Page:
Guidelines for the 2018 Municipal Election.
Councillors and their staff can benefit from previous decisions made by the Integrity Commissioner on complaints received during past elections.
These examples provide Councillors and their staff with some perspective on the kinds of decisions made by the Office of the Integrity Commissioner during elections in the past.
Issue: publication of a City Hall newsletter as “campaign-related” activity
A Councillor was alleged to have violated the Code of Conduct for Members of Council by using the resources of the City for an “election campaign or campaign-related activity” when the Fall 2006 City Hall Newsletter was in substance a document in support of the 2006 campaign for re- election as Councillor. Because staff worked on this brochure while the City was paying them and a claim was made for the costs of producing this newsletter from the Council Member’s Office Budget, Clause VII was said to have been violated.
The newsletter did not announce or illustrate an indication of the Councillor’s re-election. It was produced and distributed prior to the election. Most importantly, despite the fact that it contained an extensive list of the Councillors, the Police Services Boards and Council’s accomplishments over the previous three years, it was not directly election-related. The document in part amounted to an accounting for the Councillor’s activities over the past three years, an accounting perfectly in order in a newsletter, irrespective of whether the Councillor was running for re-election. It also contained a number of references to important developments at or affecting the City over the past few months and since the distribution of a previous newsletter. It was a legitimate use of City resources on the basis of its recent events content and a legitimate accounting of the Councillor’s previous three years as a Councillor.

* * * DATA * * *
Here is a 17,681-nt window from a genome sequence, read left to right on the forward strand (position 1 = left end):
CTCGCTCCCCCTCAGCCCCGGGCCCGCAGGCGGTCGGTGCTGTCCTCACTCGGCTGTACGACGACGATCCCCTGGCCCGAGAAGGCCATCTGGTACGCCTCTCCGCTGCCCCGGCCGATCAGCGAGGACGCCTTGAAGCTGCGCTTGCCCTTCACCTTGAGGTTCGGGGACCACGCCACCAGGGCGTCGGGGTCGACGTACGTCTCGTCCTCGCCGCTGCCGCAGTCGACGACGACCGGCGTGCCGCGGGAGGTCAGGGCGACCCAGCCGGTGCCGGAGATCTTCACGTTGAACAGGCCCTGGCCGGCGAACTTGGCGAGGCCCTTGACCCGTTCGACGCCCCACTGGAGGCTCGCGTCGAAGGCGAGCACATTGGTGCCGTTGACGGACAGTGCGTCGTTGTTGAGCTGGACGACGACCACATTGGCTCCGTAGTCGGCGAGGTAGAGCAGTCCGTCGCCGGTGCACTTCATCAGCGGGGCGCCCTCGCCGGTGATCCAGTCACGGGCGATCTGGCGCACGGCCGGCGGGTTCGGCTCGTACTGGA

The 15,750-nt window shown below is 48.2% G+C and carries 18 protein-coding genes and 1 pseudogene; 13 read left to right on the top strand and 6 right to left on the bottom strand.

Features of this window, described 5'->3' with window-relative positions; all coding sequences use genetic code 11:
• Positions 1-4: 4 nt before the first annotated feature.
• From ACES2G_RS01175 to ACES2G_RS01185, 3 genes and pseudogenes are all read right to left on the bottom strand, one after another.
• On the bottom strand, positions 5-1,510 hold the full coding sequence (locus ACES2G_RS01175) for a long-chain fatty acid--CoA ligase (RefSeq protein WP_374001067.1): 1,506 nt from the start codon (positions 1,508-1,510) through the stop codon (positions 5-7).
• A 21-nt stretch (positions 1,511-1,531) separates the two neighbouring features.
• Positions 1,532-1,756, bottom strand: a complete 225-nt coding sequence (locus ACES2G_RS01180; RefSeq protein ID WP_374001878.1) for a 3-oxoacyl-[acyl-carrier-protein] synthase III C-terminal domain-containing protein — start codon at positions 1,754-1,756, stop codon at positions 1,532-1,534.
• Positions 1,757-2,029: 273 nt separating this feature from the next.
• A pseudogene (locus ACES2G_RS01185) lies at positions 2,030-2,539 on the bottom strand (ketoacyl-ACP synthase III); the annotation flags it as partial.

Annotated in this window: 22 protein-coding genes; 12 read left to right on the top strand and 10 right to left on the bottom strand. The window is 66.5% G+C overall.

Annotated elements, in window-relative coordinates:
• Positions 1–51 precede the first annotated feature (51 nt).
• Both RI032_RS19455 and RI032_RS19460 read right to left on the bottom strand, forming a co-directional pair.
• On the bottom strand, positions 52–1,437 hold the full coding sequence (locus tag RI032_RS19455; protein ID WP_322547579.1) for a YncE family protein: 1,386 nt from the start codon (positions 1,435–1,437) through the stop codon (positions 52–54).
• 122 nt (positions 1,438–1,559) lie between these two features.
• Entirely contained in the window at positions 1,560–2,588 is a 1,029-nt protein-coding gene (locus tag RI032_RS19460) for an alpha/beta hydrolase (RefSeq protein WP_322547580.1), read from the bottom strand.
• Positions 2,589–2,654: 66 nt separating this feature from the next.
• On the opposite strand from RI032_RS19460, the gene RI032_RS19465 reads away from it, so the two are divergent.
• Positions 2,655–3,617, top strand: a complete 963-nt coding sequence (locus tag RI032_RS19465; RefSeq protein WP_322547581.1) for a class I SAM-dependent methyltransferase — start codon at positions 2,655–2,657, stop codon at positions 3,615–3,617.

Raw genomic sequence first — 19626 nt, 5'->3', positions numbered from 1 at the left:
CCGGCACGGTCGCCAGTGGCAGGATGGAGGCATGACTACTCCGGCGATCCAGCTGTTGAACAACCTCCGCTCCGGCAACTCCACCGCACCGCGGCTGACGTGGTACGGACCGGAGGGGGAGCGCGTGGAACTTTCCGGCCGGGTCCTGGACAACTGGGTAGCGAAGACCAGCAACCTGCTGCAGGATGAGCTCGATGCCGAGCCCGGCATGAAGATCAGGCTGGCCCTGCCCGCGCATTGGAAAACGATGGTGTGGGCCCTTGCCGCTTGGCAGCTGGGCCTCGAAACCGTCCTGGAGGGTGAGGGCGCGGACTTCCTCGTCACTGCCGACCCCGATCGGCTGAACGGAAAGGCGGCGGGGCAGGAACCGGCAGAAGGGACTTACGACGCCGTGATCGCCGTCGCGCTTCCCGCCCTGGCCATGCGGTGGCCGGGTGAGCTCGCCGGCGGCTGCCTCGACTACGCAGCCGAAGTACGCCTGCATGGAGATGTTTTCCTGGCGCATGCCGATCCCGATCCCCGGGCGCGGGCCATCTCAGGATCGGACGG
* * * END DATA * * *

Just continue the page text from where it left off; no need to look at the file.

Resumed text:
Issue: election sign business and use of City of Toronto e-mail
Two complaints were filed, one by a candidate running in the 2006 Municipal Election that a Councillor violated Clause VII (“Use of City Property, Services and Other Resources”) by conducting an election sign business using City of Toronto email services.
The Councillor involved wrote a letter of apology to the Director, Council and Support Services, copied to the City Clerk, the Director, Elections and Registry Services and the Integrity Commissioner, and shared with the complainant his response to the complaint stating that he had acted improperly and regretted the oversight.
For a member of Council to create the impression in the minds of reasonable people that he or she may be running a business out of that member’s City Hall office is a serious lapse of judgment and a lack of awareness of current Council policies on such matters. It is conduct that could well lead some candidates to actually contract for the advertised services in the expectation in the event of success at the polls of future alliances with and goodwill from an influential member of Council. It was recommended in the Report to Council that Council uphold the complaint but not impose any sanctions.
Issue: frivolous allegations in an election context